First you lay down a plastic bladder that can be inflated. Then you set out rebar on top of it and tie the rebar together. The rebar is laid out in pie shaped wedges. At this point, concrete is poured in and allowed to harden while it is all flat on the ground. Then the sections are all fastened together and cables attached.

There is an oval in the center which acts as the roof. Then around that but connected are the wedge shapes which have an empty channel between them.

Now, they start to slowly inflate the bladder to raise it into a dome structure. The concrete cracks some but supposedly is still structurally sound. Supposedly because the sections support each other, a bit like ice blocks in an igloo. Of course the rebar has to help as well. It must bend some as the the bladder is inflated. We also wonder if the concrete is raised before it is entirely hardened, but the article about the process didn’t say. They say the cracks are only small cracks.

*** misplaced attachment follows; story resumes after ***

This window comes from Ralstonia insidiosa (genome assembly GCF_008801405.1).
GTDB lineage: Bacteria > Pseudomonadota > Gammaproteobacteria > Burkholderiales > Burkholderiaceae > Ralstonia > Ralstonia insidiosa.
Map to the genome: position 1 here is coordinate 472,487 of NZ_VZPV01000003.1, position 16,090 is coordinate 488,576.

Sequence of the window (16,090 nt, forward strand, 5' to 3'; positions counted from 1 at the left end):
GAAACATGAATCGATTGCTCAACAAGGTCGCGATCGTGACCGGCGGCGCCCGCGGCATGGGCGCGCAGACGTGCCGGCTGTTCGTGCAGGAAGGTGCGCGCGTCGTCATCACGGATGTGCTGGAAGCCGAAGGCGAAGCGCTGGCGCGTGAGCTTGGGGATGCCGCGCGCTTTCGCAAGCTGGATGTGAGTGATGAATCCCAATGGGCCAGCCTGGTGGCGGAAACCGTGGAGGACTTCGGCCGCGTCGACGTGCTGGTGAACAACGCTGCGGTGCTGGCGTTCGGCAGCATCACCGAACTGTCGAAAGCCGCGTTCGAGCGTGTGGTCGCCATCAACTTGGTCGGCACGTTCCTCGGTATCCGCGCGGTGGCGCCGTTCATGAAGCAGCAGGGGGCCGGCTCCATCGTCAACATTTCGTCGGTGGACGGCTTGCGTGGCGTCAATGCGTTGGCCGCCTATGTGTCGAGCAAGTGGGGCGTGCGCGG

As the bladder is being inflated, the cables are tightened. This apparently ensures that all the sections rise at the same rate. The article was less than clear as to why this was the case. After fully inflating the dome, the bladder is deflated and removed.

Then a layer of plaster can be coated over to help strengthen and to cover up the cracks. Seems odd unless the plaster is added to the inside. It seems like most of the cracks would be on the outside. But it doesn’t seem like plaster would hold up well exposed to the elements. The article could have been a bit more specific.

They built a test dome 10 feet high and the lead professor thinks they can create domes with a diameter of 160 feet or so without any problems. They think it will cut the cost of a building like this in half and also reduce time and material. Interesting idea but we would like to know a bit more about it before we trusted the process.